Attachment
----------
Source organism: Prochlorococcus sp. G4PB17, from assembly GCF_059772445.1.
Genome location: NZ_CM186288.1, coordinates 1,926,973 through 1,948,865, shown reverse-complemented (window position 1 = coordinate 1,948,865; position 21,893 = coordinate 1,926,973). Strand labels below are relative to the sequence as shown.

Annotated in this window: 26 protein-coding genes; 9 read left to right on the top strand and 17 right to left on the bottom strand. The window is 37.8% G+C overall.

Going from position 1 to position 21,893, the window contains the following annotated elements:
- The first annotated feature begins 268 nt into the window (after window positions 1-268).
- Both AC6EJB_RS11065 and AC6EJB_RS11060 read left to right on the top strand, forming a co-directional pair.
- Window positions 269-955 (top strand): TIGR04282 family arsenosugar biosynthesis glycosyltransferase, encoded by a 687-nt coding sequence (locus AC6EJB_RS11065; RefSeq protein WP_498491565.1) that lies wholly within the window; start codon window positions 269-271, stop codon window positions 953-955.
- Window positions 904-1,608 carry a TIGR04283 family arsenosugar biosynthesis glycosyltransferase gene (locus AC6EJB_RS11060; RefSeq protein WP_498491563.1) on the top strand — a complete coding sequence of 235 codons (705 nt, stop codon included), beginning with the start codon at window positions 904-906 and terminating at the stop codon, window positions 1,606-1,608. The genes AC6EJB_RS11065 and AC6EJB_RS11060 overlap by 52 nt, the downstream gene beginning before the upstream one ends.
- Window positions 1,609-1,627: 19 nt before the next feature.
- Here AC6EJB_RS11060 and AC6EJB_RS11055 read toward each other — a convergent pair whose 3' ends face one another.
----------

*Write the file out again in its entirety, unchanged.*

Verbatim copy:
Source organism: Prochlorococcus sp. G4PB17, from assembly GCF_059772445.1.
Genome location: NZ_CM186288.1, coordinates 1,926,973 through 1,948,865, shown reverse-complemented (window position 1 = coordinate 1,948,865; position 21,893 = coordinate 1,926,973). Strand labels below are relative to the sequence as shown.

Annotated in this window: 26 protein-coding genes; 9 read left to right on the top strand and 17 right to left on the bottom strand. The window is 37.8% G+C overall.

Going from position 1 to position 21,893, the window contains the following annotated elements:
- The first annotated feature begins 268 nt into the window (after window positions 1-268).
- Both AC6EJB_RS11065 and AC6EJB_RS11060 read left to right on the top strand, forming a co-directional pair.
- Window positions 269-955 (top strand): TIGR04282 family arsenosugar biosynthesis glycosyltransferase, encoded by a 687-nt coding sequence (locus AC6EJB_RS11065; RefSeq protein WP_498491565.1) that lies wholly within the window; start codon window positions 269-271, stop codon window positions 953-955.
- Window positions 904-1,608 carry a TIGR04283 family arsenosugar biosynthesis glycosyltransferase gene (locus AC6EJB_RS11060; RefSeq protein WP_498491563.1) on the top strand — a complete coding sequence of 235 codons (705 nt, stop codon included), beginning with the start codon at window positions 904-906 and terminating at the stop codon, window positions 1,606-1,608. The genes AC6EJB_RS11065 and AC6EJB_RS11060 overlap by 52 nt, the downstream gene beginning before the upstream one ends.
- Window positions 1,609-1,627: 19 nt before the next feature.
- Here AC6EJB_RS11060 and AC6EJB_RS11055 read toward each other — a convergent pair whose 3' ends face one another.